Even in operating rooms equipped with capnography equipment the anesthesiologist must connect the respiration equipment after the intubation and wait for 4 or 5 breaths to interpret the result. If it appears the tube is not in the trachea the respiration equipment must be disconnected and the intubation tried again. If the geometry of the patient is such that the anesthesiologist canít get a good view of the glottis then this "hit and miss" method of intubation could use up a lot of precious time when the patient is receiving no oxygen. Since capnography gives no information while the intubation is actually happening it doesnít really help with a difficult intubation, it just confirms the results. In addition, in a cardiac arrest, there will be no carbon dioxide exhaled and thus the capnography will not indicate that the tube is in the trachea even if the intubation was done correctly. This is the case in a high percentage of the emergency intubations!

When capnography isnít available there are other less reliable methods such as listening for breath sounds but they all also require that the patient is being actively respirated and use up similar amounts of precious time. Because so many intubations go smoothly there is a tendency for them to become routine and make the anesthesiologist overconfident and ignore symptoms and information until it is too late.

More recently disposable carbon dioxide detectors have been on the market to address some of these problems but have had some problems with recently ingested carbonated beverages and also require the patient to be actively respirated for 4 or 5 breaths after the intubation before producing a reliable result. This, like capnography, will not work with a cardiac arrest.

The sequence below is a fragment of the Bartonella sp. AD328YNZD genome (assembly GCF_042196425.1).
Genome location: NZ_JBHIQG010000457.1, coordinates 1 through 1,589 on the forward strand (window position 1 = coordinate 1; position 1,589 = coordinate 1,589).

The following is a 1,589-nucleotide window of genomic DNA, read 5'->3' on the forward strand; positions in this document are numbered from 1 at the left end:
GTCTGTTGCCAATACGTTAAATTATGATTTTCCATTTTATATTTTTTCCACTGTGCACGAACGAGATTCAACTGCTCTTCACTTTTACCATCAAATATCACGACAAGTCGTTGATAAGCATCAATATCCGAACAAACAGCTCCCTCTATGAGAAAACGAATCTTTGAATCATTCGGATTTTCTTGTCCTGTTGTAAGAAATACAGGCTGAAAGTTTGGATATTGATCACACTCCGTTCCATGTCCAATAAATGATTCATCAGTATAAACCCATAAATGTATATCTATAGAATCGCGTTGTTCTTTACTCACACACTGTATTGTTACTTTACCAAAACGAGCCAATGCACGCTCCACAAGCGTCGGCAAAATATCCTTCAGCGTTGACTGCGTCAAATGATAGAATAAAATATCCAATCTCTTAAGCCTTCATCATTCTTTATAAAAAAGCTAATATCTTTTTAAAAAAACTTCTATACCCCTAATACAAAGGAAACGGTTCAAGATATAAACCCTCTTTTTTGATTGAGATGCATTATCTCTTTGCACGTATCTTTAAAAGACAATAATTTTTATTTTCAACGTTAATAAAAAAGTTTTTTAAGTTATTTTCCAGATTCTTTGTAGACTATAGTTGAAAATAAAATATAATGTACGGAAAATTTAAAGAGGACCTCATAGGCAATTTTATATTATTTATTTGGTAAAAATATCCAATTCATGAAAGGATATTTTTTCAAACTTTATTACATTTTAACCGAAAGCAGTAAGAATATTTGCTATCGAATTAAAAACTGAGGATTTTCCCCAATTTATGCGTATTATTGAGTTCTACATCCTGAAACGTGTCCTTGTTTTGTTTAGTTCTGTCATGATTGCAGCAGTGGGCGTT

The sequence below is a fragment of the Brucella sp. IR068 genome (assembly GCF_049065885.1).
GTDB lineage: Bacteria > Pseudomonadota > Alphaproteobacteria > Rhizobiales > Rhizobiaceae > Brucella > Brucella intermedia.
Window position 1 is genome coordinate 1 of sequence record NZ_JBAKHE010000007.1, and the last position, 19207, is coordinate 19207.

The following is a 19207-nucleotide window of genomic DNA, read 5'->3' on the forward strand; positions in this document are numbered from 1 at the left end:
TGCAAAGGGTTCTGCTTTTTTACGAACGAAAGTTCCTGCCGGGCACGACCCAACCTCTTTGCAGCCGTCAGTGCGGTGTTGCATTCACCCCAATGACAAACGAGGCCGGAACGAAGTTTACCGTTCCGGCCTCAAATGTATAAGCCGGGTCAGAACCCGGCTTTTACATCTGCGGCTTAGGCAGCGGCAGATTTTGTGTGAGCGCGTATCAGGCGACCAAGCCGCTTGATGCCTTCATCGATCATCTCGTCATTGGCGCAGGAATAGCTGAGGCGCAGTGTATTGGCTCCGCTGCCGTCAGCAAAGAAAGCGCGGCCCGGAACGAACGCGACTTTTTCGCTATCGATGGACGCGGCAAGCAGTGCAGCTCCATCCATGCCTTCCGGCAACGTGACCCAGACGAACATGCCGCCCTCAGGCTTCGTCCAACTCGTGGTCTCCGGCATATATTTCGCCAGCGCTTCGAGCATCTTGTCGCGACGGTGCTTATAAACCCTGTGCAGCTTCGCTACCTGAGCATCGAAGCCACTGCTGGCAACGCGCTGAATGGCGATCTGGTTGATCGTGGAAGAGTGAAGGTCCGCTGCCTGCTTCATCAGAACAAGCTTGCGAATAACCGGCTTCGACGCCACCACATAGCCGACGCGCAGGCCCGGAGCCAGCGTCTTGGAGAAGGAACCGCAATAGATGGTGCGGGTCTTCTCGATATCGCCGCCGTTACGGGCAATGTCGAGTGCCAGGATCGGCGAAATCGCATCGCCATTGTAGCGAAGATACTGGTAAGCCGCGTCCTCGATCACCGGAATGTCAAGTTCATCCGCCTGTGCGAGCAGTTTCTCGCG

These commonly used methods of detecting esophageal intubation entail quantities of gas being pumped into the stomach which could provoke regurgitation and aspiration of gastric contents.

Another method which uses a syringe or self-inflating bulb to detect the esophagusís tendency to restrict air flow has been developed. To date this (Esophageal Detection Device) has not gained much popularity and requires a somewhat tricky process to be performed by the operator.

To date no one has developed a system that actually tells you what you need when you need it, i.e. instant indication of whether the tube is in the trachea or in the esophagus while the intubation is happening! 

 

The Solution

SCOTI is a small battery operated device that connects to the end of the tracheal tube during intubation. It produces sounds in the normal audio range and determines whether the tube is in the trachea or the esophagus with special algorithms. The result is displayed with a light which is green when the tube is in the trachea and red when it is in the esophagus. The color of the light is updated 10 times a second so the perceived feedback is instant and continuous allowing for the anesthesiologist to make many rapid "trial and error" intubation attempts in a few seconds, a process which would take several minutes without this device. After the intubation SCOTI is disconnected and put away. This is the first device which can actually help with the intubation process while it is happening! In addition, the device also has an LCD readout which displays a number between 0 and 100 which allows the operator to interpret the output of the algorithm himself. This also allows for large amounts of data to be gathered in the field which could be used to improve the device. SCOTI also contains an audible indicator that gives the operator the information of the lights and LCD. SCOTI automatically configures itself when it is turned on to operate with whatever size tube and attachments that are hooked to it.

SCOTI is currently 145.0mm X 63.5mm X 62.5mm and weighs 300 grams. A disposable bacteria filter is used to avoid the risk of contamination between patients. A custom made disposable airway circuit made with a corrugated tube and filter is used to minimize the weight in the operators hand and prevent cross contamination between patients. Because of this flexible tube SCOTI can sit on the operating table by the patients head, be strapped to the operators arm or belt or be held by an assistant. The common 9 volt battery will last several weeks in an operating room and will indicate when it is getting low with enough charge left to do a typical days work.

SCOTI would not have to replace capnography but could supplement it. It could end up in hospitals for less than $500 a piece.